In the hostel I met an Eastern European entomologist who was collecting specimens for his university. He was specialised in tiny beetles that he shook out of the trees. I told him about the Indian collector that I had met before.
The Indian man. He runs up the mountain. Every morning. He sells butterflies to the souvenir shop. You know the big shop who sell the wood…. how you say in English?
The carvings? I  said.
Yes, the wood carvings. This shop is from a Chinese man. This carvings. They are not Malaysian. Hah! They are African carvings. The carvings, the masks, hah, they come from Africa. And he sells them to the tourist. Ha ha. This Chinese man, he sends the insects to Africa and they send the carvings back.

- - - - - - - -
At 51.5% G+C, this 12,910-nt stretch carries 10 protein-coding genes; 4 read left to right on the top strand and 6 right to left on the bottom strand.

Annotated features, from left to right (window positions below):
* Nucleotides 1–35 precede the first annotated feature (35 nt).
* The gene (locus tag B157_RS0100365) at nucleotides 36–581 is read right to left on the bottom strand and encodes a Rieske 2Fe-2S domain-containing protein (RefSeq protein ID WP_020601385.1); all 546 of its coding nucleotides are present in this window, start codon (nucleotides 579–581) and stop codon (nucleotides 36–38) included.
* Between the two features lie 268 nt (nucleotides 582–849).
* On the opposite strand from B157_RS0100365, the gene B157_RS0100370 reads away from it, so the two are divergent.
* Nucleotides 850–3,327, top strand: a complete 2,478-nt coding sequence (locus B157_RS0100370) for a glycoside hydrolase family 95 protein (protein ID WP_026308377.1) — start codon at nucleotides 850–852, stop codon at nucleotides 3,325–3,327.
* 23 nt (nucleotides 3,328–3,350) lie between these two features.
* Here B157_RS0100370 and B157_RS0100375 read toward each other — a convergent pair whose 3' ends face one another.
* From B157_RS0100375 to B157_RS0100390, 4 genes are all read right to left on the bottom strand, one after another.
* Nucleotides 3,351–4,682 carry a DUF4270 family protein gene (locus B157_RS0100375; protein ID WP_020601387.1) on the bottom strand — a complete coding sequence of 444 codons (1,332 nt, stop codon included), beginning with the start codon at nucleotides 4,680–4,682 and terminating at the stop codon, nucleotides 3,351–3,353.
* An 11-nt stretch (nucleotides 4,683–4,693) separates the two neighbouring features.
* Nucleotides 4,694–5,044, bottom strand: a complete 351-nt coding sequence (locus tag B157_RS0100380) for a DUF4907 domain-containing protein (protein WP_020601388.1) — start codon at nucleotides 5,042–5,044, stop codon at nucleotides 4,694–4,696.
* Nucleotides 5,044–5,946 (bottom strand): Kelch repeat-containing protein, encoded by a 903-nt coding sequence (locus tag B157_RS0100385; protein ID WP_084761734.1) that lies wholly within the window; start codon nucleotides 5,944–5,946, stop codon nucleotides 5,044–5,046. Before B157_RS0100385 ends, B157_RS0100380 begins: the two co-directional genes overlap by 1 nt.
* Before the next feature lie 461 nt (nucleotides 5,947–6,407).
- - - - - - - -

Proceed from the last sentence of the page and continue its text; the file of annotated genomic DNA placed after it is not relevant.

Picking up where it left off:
And that is legal?
I asked.
No, is not legal. Is illegal.
He said.

On my way back from Brinchang, I have a look at the Indian Temple at the edge of the village. To the right of the entrance is a shrine dedicated to the Sun, the Moon, Venus and, interestingly, Mercurry. No doubt, some Indian designer was thinking lunch when working on this text…


In the courtyard of the temple  I see a small pit with crashed coconuts, a traditional offering in South India. The architecture is very utilitarian and stands in stark contrast to the outlandish ornaments that adorn its façade.

Hiking in the Cameron Highlands